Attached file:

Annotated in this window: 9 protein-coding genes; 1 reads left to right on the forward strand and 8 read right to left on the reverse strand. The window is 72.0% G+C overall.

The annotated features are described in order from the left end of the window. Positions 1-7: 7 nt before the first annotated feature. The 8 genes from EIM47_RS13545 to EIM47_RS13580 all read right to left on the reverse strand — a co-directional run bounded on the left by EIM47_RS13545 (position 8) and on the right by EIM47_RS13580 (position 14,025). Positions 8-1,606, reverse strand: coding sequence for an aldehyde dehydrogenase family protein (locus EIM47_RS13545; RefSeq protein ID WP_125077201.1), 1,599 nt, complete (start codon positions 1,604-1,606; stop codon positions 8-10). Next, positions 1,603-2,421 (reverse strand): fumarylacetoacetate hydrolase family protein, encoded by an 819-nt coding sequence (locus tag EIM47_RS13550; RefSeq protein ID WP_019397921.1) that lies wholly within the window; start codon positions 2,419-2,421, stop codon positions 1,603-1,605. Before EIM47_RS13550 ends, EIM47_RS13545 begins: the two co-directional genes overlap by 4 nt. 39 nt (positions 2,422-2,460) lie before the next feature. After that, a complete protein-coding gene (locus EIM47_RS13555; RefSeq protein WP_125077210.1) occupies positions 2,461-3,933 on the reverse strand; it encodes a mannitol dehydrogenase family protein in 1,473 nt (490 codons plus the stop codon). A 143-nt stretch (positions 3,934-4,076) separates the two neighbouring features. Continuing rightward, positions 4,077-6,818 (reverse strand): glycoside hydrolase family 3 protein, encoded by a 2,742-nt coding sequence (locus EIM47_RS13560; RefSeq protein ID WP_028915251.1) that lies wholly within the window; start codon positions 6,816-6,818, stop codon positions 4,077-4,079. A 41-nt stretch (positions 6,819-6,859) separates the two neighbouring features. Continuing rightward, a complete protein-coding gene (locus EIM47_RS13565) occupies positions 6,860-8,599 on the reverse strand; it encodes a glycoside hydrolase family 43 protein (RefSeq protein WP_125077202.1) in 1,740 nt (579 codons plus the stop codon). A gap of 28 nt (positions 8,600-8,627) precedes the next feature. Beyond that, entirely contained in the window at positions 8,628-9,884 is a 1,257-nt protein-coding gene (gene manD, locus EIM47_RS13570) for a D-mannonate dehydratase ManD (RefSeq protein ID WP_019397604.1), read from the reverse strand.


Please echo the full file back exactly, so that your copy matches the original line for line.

Annotated in this window: 9 protein-coding genes; 1 reads left to right on the forward strand and 8 read right to left on the reverse strand. The window is 72.0% G+C overall.

The annotated features are described in order from the left end of the window. Positions 1-7: 7 nt before the first annotated feature. The 8 genes from EIM47_RS13545 to EIM47_RS13580 all read right to left on the reverse strand — a co-directional run bounded on the left by EIM47_RS13545 (position 8) and on the right by EIM47_RS13580 (position 14,025). Positions 8-1,606, reverse strand: coding sequence for an aldehyde dehydrogenase family protein (locus EIM47_RS13545; RefSeq protein ID WP_125077201.1), 1,599 nt, complete (start codon positions 1,604-1,606; stop codon positions 8-10). Next, positions 1,603-2,421 (reverse strand): fumarylacetoacetate hydrolase family protein, encoded by an 819-nt coding sequence (locus tag EIM47_RS13550; RefSeq protein ID WP_019397921.1) that lies wholly within the window; start codon positions 2,419-2,421, stop codon positions 1,603-1,605. Before EIM47_RS13550 ends, EIM47_RS13545 begins: the two co-directional genes overlap by 4 nt. 39 nt (positions 2,422-2,460) lie before the next feature. After that, a complete protein-coding gene (locus EIM47_RS13555; RefSeq protein WP_125077210.1) occupies positions 2,461-3,933 on the reverse strand; it encodes a mannitol dehydrogenase family protein in 1,473 nt (490 codons plus the stop codon). A 143-nt stretch (positions 3,934-4,076) separates the two neighbouring features. Continuing rightward, positions 4,077-6,818 (reverse strand): glycoside hydrolase family 3 protein, encoded by a 2,742-nt coding sequence (locus EIM47_RS13560; RefSeq protein ID WP_028915251.1) that lies wholly within the window; start codon positions 6,816-6,818, stop codon positions 4,077-4,079. A 41-nt stretch (positions 6,819-6,859) separates the two neighbouring features. Continuing rightward, a complete protein-coding gene (locus EIM47_RS13565) occupies positions 6,860-8,599 on the reverse strand; it encodes a glycoside hydrolase family 43 protein (RefSeq protein WP_125077202.1) in 1,740 nt (579 codons plus the stop codon). A gap of 28 nt (positions 8,600-8,627) precedes the next feature. Beyond that, entirely contained in the window at positions 8,628-9,884 is a 1,257-nt protein-coding gene (gene manD, locus EIM47_RS13570) for a D-mannonate dehydratase ManD (RefSeq protein ID WP_019397604.1), read from the reverse strand.